Women On Boards: Are Bay Area Companies In Compliance With New Law?

By Levi Sumagaysay
The Mercury News

WWR Article Summary (tl;dr) Of California’s 457 publicly traded companies, 97, or 21 percent, have no women on their boards, according to an analysis by proxy advisory firm Institutional Shareholder Services.

The Mercury News

Apple, Alphabet, Facebook and Tesla each will need to add one more woman to its board of directors by 2021 under a first-in-the-nation law just signed by California Gov. Jerry Brown, but some other well-known companies in the state have a lot more work to do than that.

The law requires a publicly held company to have one woman on the board by 2019.

By 2021, boards with five members must have at least two women, and boards with six members or more must have at least three women.

Many of Silicon Valley’s largest companies, which have long faced pressure to diversify their workplaces, leadership and governance, have at least one woman on their boards.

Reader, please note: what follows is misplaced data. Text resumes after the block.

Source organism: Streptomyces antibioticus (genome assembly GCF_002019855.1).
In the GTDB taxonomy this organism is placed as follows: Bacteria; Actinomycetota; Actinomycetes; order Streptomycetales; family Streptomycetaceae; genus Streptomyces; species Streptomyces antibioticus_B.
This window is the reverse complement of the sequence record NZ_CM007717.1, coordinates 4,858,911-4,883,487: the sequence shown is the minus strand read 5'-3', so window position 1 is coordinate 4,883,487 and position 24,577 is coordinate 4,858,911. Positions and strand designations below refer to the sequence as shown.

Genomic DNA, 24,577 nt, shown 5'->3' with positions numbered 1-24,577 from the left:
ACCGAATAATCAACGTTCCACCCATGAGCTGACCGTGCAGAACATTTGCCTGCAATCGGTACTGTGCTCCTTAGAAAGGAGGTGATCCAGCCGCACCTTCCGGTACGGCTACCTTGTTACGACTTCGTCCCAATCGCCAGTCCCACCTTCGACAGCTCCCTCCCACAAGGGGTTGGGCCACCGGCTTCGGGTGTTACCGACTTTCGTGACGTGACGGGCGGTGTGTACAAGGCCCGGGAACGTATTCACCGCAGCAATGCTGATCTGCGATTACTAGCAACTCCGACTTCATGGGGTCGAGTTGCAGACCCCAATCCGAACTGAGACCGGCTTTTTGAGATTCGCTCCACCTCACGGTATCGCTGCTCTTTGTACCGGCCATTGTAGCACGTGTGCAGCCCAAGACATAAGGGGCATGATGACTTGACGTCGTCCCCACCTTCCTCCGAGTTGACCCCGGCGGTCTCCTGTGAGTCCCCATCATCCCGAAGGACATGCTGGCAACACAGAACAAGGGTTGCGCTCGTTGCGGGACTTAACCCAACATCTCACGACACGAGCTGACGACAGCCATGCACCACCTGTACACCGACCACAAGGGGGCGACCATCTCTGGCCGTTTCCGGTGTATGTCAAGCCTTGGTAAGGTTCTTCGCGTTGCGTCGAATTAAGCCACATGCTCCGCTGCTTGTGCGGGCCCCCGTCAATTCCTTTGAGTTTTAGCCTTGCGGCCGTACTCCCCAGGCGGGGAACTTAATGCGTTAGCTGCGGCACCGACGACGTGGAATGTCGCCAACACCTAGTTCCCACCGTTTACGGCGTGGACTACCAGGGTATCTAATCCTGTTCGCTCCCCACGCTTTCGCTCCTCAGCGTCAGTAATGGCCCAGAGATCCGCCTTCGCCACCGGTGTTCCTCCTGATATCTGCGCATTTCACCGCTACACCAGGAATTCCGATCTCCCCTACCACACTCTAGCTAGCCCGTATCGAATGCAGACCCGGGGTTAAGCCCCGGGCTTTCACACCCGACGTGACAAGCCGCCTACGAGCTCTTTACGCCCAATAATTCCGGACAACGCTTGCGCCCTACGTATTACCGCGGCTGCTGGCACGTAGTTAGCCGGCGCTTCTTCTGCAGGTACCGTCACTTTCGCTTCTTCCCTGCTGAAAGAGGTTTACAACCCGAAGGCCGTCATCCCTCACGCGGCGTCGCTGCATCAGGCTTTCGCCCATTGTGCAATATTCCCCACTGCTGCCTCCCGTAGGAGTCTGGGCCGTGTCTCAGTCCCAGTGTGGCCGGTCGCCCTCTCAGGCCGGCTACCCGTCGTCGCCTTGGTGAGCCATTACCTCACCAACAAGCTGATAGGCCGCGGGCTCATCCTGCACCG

But many other companies in the Bay Area and state have some catching up to do to make sure they’re complying with the law in three years.

Of California’s 457 publicly traded companies, 97, or 21 percent, have no women on their boards, according to an analysis by proxy advisory firm Institutional Shareholder Services, which used data from the companies’ most recent filings.

“What’s interesting to us is the small proportion of subject companies that currently complies,” said John Roe, managing director and head of ISS Analytics at ISS, on Friday, referring to the 2021 requirement. “Less than half of the large-cap S&P 500 companies comply – and it gets worse from there.

Overall, fewer than a quarter of S&P 1500 companies – and only about 15 percent of Russell 3000 companies – has at least three women on the board.” Of companies on the Nasdaq, the tech-heavy stock index, Roe said only 9 percent of California companies meet the 2021 requirement.

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